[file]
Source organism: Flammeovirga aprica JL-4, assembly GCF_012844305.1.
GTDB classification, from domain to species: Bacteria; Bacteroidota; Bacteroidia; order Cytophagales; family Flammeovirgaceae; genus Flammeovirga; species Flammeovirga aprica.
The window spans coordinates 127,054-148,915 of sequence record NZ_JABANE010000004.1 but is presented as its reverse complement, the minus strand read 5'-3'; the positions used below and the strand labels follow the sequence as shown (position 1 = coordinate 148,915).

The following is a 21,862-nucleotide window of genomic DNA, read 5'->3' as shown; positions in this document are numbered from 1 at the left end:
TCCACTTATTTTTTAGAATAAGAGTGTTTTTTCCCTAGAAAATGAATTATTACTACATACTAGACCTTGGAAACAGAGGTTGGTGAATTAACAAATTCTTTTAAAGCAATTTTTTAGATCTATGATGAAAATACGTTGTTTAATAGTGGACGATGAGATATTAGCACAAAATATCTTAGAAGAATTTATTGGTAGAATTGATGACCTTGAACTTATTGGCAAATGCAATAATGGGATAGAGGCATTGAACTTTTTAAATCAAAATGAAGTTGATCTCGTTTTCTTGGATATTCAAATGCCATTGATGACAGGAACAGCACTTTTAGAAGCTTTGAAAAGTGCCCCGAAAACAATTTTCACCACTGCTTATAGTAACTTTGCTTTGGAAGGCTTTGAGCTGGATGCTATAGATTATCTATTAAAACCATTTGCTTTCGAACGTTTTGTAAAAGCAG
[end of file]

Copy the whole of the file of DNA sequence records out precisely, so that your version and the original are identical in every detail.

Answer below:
Source organism: Flammeovirga aprica JL-4, assembly GCF_012844305.1.
GTDB classification, from domain to species: Bacteria; Bacteroidota; Bacteroidia; order Cytophagales; family Flammeovirgaceae; genus Flammeovirga; species Flammeovirga aprica.
The window spans coordinates 127,054-148,915 of sequence record NZ_JABANE010000004.1 but is presented as its reverse complement, the minus strand read 5'-3'; the positions used below and the strand labels follow the sequence as shown (position 1 = coordinate 148,915).

The following is a 21,862-nucleotide window of genomic DNA, read 5'->3' as shown; positions in this document are numbered from 1 at the left end:
TCCACTTATTTTTTAGAATAAGAGTGTTTTTTCCCTAGAAAATGAATTATTACTACATACTAGACCTTGGAAACAGAGGTTGGTGAATTAACAAATTCTTTTAAAGCAATTTTTTAGATCTATGATGAAAATACGTTGTTTAATAGTGGACGATGAGATATTAGCACAAAATATCTTAGAAGAATTTATTGGTAGAATTGATGACCTTGAACTTATTGGCAAATGCAATAATGGGATAGAGGCATTGAACTTTTTAAATCAAAATGAAGTTGATCTCGTTTTCTTGGATATTCAAATGCCATTGATGACAGGAACAGCACTTTTAGAAGCTTTGAAAAGTGCCCCGAAAACAATTTTCACCACTGCTTATAGTAACTTTGCTTTGGAAGGCTTTGAGCTGGATGCTATAGATTATCTATTAAAACCATTTGCTTTCGAACGTTTTGTAAAAGCAG